"Tell me the worst," she breathed.
"I have nothing to tell you but the worst. May God support you, dear Lady Isabel!"
She turned to hide her face and its misery away from him, and a low wail of anguish broke from her, telling its own tale of despair.
The gray dawn of morning was breaking over the world, advent of another bustling day in life's history; but the spirit of William Vane, Earl of Mount Severn, had soared away from it forever.
Events, between the death of Lord Mount Severn and his interment, occurred quickly; and to one of them the reader may feel inclined to demur, as believing that it could have no foundation in fact, in the actions of real life, but must be a wild creation of the author's brain. He would be wrong. The author is no more fond of wild creations than the reader. The circumstance did take place.
The earl died on Friday morning at daylight. The news spread rapidly. It generally does on the death of a peer, if he has been of note, whether good or bad, in the world, and was known in London before the day was over--the consequence of which was, that by Saturday morning, early, a shoal of what the late peer would have called harpies, had arrived, to surround East Lynne. There were creditors of all sorts; for small sums and for great, for five or ten pounds up to five or ten thousand. Some were civil, some impatient, some loud and rough and angry; some came to put in executions on the effects, and some--/to arrest the body/!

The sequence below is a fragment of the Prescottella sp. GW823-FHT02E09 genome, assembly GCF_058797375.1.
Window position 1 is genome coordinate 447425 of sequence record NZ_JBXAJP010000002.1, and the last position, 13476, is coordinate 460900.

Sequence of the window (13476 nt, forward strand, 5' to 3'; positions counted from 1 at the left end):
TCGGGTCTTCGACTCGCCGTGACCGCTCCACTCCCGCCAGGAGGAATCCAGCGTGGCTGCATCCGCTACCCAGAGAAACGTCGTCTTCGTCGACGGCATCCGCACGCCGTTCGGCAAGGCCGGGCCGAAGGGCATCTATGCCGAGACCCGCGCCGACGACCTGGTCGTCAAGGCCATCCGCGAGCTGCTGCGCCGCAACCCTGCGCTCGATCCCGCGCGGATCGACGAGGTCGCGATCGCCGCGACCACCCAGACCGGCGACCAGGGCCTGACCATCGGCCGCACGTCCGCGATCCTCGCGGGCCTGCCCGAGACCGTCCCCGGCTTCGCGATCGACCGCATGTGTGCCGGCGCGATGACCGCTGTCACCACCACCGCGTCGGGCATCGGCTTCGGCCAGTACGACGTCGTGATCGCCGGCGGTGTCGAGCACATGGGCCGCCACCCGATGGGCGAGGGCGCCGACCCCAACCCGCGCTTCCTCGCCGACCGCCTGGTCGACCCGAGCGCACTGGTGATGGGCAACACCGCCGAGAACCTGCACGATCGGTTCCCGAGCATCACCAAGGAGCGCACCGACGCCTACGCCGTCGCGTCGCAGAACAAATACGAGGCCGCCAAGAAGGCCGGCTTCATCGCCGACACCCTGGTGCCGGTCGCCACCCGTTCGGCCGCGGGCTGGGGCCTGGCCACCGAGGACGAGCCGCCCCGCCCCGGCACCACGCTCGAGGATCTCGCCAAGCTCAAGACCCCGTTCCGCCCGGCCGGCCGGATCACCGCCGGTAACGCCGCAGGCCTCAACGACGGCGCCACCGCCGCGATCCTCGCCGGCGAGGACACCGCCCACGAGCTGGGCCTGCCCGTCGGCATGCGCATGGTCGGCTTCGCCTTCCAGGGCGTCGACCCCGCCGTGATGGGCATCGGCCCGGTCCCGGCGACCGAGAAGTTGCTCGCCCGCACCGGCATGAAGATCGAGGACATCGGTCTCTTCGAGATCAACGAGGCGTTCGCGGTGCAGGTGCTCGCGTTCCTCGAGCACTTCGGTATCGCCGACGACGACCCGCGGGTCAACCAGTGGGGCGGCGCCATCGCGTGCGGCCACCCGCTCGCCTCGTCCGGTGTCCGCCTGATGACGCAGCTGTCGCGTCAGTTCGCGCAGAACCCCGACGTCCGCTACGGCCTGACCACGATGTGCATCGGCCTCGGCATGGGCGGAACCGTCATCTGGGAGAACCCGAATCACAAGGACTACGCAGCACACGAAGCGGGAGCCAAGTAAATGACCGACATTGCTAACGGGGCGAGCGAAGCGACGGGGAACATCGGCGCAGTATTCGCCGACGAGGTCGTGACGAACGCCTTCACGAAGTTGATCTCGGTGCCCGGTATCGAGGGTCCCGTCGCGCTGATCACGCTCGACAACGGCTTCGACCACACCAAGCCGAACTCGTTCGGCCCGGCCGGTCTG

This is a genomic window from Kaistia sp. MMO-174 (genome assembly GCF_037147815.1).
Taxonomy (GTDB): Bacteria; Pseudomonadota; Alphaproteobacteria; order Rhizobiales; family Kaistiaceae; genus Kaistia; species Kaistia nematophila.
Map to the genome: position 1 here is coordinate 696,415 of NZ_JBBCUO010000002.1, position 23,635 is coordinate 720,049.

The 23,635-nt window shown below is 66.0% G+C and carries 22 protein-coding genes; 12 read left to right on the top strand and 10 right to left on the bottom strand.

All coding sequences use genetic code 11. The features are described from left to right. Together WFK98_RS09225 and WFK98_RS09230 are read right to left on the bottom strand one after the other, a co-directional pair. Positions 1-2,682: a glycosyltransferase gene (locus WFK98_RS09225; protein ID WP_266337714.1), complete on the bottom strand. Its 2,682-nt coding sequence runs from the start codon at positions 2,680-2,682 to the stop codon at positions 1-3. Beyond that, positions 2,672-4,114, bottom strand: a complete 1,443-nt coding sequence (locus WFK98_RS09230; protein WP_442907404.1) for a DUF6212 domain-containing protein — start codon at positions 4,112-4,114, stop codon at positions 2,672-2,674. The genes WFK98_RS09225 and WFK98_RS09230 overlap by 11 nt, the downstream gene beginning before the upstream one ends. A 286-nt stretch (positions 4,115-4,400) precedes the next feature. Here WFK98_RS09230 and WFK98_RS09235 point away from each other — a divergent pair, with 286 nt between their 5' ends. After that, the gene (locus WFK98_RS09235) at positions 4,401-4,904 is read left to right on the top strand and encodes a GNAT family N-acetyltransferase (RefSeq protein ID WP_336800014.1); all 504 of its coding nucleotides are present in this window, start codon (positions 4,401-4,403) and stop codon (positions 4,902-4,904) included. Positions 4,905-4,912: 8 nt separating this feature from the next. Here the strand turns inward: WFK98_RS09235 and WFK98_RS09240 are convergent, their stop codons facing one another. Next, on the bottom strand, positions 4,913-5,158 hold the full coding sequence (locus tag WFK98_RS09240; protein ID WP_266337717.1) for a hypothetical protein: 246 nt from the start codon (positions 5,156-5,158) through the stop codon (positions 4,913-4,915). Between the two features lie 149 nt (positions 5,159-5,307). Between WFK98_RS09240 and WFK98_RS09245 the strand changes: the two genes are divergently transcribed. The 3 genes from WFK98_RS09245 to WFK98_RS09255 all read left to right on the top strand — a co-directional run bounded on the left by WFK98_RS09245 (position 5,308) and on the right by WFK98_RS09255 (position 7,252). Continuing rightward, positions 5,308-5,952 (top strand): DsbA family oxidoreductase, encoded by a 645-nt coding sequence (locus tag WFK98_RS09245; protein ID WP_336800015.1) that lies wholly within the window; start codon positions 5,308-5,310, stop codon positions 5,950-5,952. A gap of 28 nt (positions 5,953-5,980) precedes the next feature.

This last act was accomplished cleverly. Two men, each with a remarkably hooked nose, stole away from the hubbub of the clamorous, and peering cunningly about, made their way to the side or tradesman's entrance. A kitchen-maid answered their gentle appeal at the bell.
"Is the coffin come yet?" said they.